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A partnership with U of Ottawa’s med school aims to train more Inuit doctors

The collaboration between the university and the Government of Nunavut highlights the importance of culturally safe care.


Officials from Nunavut and the University of Ottawa are teaming up in response to the need for more Inuit physicians, who have long been under-represented in the field. In fall 2023, two admission spots at the U of Ottawa medical school will open to Inuit students from the territory, funded by the Nunavut government and Nunavut Tunngavik Inc. (NTI), the group that upholds treaty rights for Inuit there.

The school’s Indigenous program, which supports Indigenous students, has been key in building the partnership’s strategy. “We’re not only looking at students that are ready to apply to medical school, we’re looking for those who are getting ready,” said Darlene Kitty, a Cree physician, professor and director of the Indigenous program. The partnership extends beyond admission spots, by providing targeted science courses through Nunavut Arctic College, and mentoring Inuit students through the application process. “It starts even with giving them the idea of, ‘I can be a physician,’” said Dr. Kitty.

Kilikvak Kabloona, chief executive officer of NTI, said in a release that partners “will work together to support medical learners to become physicians.” Aluki Kotierk, president of NTI, said the training of Inuit health care professionals “is essential for accessible, safe, high quality Inuktut health care in Nunavut.”

U of Ottawa med student, Zach Verret-Borsos, shows Nunavut youth how to properly insert an IV. Photo courtesy of Tanya Lalonde, U of Ottawa/NVision.

As in many rural communities, retaining physicians in the North can be a challenge. Within that, Inuit face barriers not just to accessing medical care, but care that is culturally safe and appropriate. Research by a team at the Ottawa Hospital found that Inuit patients were around 60 per cent more likely to face complications after elective and cancer surgeries, largely because of a delay in detecting health issues.

Much of these issues tie back to colonialism – which medical schools have a responsibility to address, says Claire Kendall, associate dean of social accountability in the U of Ottawa faculty of medicine, and a member of the team that worked on the Nunavut partnership. “We know that education is a colonial system, and one that we’re part of,” she said. “If we really want to contribute to the health-care workforce, we need to look back through the system.”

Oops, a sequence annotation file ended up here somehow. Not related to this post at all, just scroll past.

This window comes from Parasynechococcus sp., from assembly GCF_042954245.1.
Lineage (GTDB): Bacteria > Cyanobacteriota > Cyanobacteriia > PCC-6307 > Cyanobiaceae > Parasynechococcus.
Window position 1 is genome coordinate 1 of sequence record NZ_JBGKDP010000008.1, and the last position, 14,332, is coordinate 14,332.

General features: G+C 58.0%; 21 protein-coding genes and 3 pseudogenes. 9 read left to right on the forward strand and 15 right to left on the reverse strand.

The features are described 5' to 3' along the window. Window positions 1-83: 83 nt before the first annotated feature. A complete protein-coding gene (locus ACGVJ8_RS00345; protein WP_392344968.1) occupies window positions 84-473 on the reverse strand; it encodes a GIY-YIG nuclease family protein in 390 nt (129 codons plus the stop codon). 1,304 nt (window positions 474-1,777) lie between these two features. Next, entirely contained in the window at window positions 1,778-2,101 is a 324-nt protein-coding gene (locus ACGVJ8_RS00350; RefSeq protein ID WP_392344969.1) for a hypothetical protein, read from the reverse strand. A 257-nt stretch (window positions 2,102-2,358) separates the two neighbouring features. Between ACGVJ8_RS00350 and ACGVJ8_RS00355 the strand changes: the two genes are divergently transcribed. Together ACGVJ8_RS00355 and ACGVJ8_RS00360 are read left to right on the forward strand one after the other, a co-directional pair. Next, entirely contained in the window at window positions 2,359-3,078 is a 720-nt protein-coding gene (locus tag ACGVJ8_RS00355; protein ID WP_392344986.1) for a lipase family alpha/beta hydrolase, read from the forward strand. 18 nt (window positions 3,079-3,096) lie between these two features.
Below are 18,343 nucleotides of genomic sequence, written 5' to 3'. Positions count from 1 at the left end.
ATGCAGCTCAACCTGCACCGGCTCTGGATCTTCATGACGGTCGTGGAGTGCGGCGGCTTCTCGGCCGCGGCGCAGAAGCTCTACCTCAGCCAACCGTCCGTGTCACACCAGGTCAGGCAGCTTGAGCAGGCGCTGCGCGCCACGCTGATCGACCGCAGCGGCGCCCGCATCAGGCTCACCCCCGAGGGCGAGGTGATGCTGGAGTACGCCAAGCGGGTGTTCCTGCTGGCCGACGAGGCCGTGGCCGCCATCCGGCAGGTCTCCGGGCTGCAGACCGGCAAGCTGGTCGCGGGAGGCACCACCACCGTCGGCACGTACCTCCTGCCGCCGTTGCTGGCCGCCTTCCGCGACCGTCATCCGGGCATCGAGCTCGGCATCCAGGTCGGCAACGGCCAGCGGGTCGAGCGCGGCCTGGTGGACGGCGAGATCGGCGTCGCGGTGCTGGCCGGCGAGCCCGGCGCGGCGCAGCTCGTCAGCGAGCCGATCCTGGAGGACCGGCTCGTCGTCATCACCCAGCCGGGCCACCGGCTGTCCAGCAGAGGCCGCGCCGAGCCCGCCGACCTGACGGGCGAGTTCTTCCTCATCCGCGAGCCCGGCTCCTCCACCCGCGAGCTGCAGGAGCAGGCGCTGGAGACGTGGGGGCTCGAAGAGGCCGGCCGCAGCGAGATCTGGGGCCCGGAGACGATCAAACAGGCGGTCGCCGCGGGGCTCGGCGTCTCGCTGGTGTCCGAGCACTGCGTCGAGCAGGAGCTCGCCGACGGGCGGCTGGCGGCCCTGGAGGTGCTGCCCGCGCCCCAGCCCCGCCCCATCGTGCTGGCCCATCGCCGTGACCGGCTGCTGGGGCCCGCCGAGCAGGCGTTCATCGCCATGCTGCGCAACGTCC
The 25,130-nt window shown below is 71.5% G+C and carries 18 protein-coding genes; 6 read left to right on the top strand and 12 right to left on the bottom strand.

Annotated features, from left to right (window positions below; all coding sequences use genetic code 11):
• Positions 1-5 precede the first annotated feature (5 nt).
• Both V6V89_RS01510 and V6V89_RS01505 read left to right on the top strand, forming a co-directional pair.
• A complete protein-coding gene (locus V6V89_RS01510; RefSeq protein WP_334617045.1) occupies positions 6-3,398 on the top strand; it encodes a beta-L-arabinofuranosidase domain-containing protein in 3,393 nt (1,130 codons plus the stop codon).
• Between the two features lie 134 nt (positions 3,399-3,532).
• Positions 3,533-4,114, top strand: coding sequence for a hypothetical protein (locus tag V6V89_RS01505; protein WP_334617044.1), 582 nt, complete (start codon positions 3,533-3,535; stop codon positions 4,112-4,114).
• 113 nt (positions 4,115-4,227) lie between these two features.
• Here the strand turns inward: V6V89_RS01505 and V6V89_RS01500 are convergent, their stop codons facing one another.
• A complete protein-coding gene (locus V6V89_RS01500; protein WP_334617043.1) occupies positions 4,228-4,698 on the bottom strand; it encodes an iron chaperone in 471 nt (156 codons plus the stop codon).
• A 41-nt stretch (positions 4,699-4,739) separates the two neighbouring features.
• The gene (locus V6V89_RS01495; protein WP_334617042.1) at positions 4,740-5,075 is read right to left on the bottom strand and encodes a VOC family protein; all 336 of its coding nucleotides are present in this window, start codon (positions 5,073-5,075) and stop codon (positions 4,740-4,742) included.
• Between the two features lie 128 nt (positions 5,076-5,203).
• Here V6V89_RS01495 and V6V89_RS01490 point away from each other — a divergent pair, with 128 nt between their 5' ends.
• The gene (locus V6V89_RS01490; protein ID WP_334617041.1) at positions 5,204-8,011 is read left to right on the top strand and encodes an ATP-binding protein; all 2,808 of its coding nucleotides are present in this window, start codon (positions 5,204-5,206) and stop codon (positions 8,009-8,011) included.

It’s one of the reasons Nunavut colleagues called for early training opportunities, and ongoing support once the Inuit medical students arrive in the program. The medical school has a number of supports in place for their Indigenous students, and Dr. Kendall said it’s important to reflect on how each piece responds to the Truth and Reconciliation Commission’s calls to action – which includes ensuring opportunities for more Indigenous health-care professionals. Dr. Kendall said she often comes back to a statement from First Nations family doctor and director of U of Ottawa’s faculty of medicine’s Centre for Indigenous Research and Education Sarah Funnell: “Indigenous people know what they need to be well.”

The partnership also highlights the importance of culturally safe care, a concept that’s become more widespread in the medical field. Dr. Kitty, who practices in Chisasibi, a Cree community in northern Quebec, says that when Indigenous patients are represented in healthcare, it’s crucial to the overall health of the community. “They [Indigenous physicians] can really understand the culture, the history and the social problems that are going on, but also recognize the resilience of the people, and their triumphs.”

Francois de Wet, territorial chief of staff in Nunavut and a physician at Iqaluit’s Qikiqtani General Hospital, says non-Indigenous physicians can and should be trained in culturally safe care, where appropriate. “The idea of having more Inuit physicians is not that they are the only ones that are providing the care, but that they come in with that lived experience,” he said. “Non-Indigenous physicians should be educated to have that background. We can’t put that burden only on our Inuit physician’s shoulders – it’s something we all have to do.”

Dr. Kitty said that ultimately, the goal is to eliminate barriers Indigenous people face to quality health care. “Since Joyce [Echaquan] died tragically, systemic racism has come to the forefront in medical schools,” she said, of the Atikamekw woman who died after healthcare professionals ignored her pleas for help in a Quebec hospital. “It can be mitigated somewhat by increasing awareness of Indigenous issues, but also the good, like the richness of the culture, community life – all the positive stuff.”

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